On this date in 1986, the writer Ding Ling, a champion of women’s rights, died. Born as Jiang Bingzhi in Linli, Hunan province, China, on October 12, 1904, Ding Ling (her pen name) was the prolific author of nearly 300 novels, as well as plays, short stories and essays. Among the most celebrated 20th-century Chinese authors, she received the 1951 Stalin Prize for Literature for her 1949 novel The Sun Shines Over the Sanggan River.
Ding was born into the gentry. After her father’s death when she was three, her mother became an educator and Ding’s role model. Ding would later write an unfinished novel, titled Mother, which described her mother’s experiences.
Ding fled to Shanghai in 1920, repudiating traditional Chinese family practice by refusing to marry her cousin who had been chosen for her. She rejected the view that parents are a child’s owners, and she firmly asserted that she controlled her own body.
Ding Ling was influenced by progressive teachers at the People’s Girls School, and by her association with modern writers such as the left-wing poet Hu Yepin, whom she married in 1925. She began writing stories around this time, most famously Miss Sophia’s Diary, published in 1927, in which a young woman describes her unhappiness in life and her confused romantic and sexual feelings. In 1931, Hu Yepin was executed in Shanghai by the Kuomintang government for his association with the Communists. In March 1932 Ding joined the Chinese Communist Party, and almost all of her fiction after this time was in support of its goals. She held a leading position in the League of Left-Wing Writers.
Active in the Communist revolutionary cause, she was placed under house arrest in Shanghai by the Kuomintang for a three-year period from 1933 to 1936. She escaped and made her way to the Communist base of Yan’an. There she became one of the most influential figures in Yan’an cultural circles, serving as director of the Chinese Literature and Arts Association and editing a newspaper literary supplement.
Ding Ling struggled with the idea that revolutionary needs, defined by the party, should come before art. She objected to the gender standards at work in Yan’an. In 1942, she wrote an article in a party newspaper questioning the party’s commitment to change popular attitudes towards women. She satirized male double standards concerning women, saying they were ridiculed if they focused on household duties, but also became the target of gossip and rumors if they remained unmarried and worked in the public sphere. She also criticized male cadres using divorce provisions to rid themselves of unwanted wives. Her article was condemned by Mao Tse-tung and the party leadership, and she was forced to retract her views and undergo a public self-confession.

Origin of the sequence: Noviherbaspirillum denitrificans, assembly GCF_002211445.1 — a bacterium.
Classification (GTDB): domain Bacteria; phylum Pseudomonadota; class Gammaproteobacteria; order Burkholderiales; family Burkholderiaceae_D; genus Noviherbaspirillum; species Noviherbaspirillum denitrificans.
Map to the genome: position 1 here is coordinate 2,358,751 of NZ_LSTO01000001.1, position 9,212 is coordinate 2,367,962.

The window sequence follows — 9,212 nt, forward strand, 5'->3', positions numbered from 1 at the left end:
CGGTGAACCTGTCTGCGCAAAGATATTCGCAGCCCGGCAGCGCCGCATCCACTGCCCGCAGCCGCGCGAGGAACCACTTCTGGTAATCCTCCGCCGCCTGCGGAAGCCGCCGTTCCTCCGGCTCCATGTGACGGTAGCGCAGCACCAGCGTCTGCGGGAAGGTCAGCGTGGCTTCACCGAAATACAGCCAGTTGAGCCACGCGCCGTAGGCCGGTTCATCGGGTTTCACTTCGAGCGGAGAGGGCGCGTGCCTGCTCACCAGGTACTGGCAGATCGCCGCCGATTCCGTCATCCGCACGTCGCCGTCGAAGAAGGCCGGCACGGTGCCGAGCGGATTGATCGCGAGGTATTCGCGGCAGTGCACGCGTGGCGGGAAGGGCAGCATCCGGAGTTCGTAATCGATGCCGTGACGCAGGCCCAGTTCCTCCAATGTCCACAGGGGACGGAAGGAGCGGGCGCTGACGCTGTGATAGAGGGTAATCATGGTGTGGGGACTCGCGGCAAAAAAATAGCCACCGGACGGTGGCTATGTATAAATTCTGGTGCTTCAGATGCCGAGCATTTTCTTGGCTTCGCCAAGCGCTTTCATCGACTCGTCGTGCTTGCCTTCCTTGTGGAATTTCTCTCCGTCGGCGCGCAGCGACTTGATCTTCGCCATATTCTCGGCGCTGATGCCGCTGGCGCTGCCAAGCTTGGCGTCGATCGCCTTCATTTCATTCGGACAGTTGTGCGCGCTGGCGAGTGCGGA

Ding Ling developed a new kind of Chinese heroine – daring, independent, and passionate, yet perplexed and emotionally unfulfilled in her search for the meaning of life. Her main work in these years was the novel The Sun Shines Over Sanggan River, which followed the complex results of land reform on a rural village. Considered one of the best examples of socialist-realist fiction, it did not, however, address gender issues. It has been translated into numerous languages.
Always a political activist, in 1957 she was denounced as a “rightist,” purged from the party, and in 1970 imprisoned. Her writings were banned. She spent five years in jail during the Cultural Revolution and was sentenced to manual labor on a farm for 12 years before being “rehabilitated” in 1978. After the death of Chairman Mao, Ding was freed, her membership in the Communist Party was restored, and during her last years she enjoyed renewed attention. Late in life, she was allowed to travel to the United States, where she was a guest at the University of Iowa’s International Writing Program. She died at the age of 81 in Beijing.
In her introduction to Miss Sophie’s Diary and Other Stories, Ding Ling explains her indebtedness to the writers of other cultures:
“I can say that if I had not been influenced by Western literature I would probably not have been able to write fiction, or at any rate not the kind of fiction in this collection. It is obvious that my earliest stories followed the path of Western realism…. A little later, as the Chinese revolution developed, my fiction changed with the needs of the age and of the Chinese people…. Literature ought to join minds together…turning ignorance into mutual understanding. Time, place and institutions cannot separate it from the friends it wins…. And in 1957, a time of spiritual suffering for me, I found consolation in reading much Latin American and African literature.”
Some of her short works, spanning a 50-year period, are collected in I Myself Am a Woman: Selected Writings of Ding Ling.
From People’s World